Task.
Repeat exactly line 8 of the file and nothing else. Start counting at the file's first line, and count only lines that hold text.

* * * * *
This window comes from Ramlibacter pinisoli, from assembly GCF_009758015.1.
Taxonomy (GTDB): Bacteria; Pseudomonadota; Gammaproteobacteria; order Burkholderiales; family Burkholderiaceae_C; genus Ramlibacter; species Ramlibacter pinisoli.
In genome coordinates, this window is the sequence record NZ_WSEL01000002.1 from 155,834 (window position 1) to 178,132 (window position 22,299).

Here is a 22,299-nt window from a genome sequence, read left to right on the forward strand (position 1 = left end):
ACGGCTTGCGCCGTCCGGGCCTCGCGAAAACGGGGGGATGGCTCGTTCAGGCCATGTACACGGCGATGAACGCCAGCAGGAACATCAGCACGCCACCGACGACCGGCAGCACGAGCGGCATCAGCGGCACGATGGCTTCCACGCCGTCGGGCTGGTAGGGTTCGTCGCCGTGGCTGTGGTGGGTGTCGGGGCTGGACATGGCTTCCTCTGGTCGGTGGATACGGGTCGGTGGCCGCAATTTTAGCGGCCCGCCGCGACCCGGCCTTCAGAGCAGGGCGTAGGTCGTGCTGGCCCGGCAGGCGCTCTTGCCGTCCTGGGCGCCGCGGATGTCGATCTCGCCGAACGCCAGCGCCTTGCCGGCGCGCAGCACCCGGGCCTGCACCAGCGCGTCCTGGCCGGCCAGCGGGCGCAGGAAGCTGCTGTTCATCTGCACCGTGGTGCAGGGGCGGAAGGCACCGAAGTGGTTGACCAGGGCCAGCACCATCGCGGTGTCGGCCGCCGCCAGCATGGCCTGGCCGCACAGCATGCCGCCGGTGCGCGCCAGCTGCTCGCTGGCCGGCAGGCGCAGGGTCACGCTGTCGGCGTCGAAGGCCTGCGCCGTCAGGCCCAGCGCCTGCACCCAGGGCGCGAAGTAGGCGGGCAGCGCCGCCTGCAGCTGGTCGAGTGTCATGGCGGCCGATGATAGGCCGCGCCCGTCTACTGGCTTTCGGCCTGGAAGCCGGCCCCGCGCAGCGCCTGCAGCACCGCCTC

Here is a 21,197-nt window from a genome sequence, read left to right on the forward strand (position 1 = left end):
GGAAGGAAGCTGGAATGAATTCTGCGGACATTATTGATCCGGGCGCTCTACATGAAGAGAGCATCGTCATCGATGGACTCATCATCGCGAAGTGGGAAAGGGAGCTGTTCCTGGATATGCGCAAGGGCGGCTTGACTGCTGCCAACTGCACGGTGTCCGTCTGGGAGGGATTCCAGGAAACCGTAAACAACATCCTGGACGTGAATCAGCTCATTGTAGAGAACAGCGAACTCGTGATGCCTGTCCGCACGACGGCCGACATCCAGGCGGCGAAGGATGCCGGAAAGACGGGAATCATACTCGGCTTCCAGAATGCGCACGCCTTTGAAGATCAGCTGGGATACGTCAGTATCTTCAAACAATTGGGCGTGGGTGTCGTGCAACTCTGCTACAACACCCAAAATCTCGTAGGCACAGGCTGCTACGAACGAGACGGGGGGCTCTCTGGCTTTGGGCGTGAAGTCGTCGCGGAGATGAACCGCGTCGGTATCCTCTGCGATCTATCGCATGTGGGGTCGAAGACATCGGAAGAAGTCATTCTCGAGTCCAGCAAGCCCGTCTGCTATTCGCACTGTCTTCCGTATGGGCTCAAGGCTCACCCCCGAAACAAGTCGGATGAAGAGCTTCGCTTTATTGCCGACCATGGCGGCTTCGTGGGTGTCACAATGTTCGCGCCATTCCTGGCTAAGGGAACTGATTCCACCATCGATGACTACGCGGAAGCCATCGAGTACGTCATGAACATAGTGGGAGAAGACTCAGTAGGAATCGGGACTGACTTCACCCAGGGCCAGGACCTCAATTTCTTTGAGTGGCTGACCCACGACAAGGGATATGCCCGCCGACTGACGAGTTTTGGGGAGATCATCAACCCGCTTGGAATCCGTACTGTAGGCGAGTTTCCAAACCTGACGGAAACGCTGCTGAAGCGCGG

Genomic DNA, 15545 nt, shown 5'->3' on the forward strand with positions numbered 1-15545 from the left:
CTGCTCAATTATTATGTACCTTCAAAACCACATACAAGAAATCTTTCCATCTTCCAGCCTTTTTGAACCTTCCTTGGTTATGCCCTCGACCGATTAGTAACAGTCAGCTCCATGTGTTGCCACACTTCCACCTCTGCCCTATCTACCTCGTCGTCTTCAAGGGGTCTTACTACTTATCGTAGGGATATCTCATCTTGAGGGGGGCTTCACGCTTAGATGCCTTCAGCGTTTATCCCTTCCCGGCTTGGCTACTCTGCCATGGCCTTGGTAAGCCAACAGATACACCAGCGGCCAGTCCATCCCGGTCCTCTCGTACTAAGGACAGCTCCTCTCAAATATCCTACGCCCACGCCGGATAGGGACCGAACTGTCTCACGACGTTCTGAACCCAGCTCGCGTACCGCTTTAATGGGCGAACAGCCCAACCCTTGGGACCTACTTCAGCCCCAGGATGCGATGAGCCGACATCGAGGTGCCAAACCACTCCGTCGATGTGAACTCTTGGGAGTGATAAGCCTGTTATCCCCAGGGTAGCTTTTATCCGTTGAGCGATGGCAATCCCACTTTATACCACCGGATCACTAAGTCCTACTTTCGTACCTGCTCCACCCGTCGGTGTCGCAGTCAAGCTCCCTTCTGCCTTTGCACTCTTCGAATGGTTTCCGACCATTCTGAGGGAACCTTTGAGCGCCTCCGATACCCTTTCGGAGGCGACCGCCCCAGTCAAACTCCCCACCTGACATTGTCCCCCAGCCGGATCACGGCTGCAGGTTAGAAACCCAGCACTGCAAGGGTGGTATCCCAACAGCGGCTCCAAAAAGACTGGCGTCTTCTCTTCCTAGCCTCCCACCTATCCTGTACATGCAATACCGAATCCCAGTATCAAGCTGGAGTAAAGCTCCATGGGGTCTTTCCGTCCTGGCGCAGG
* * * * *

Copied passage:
Genomic DNA, 15545 nt, shown 5'->3' on the forward strand with positions numbered 1-15545 from the left: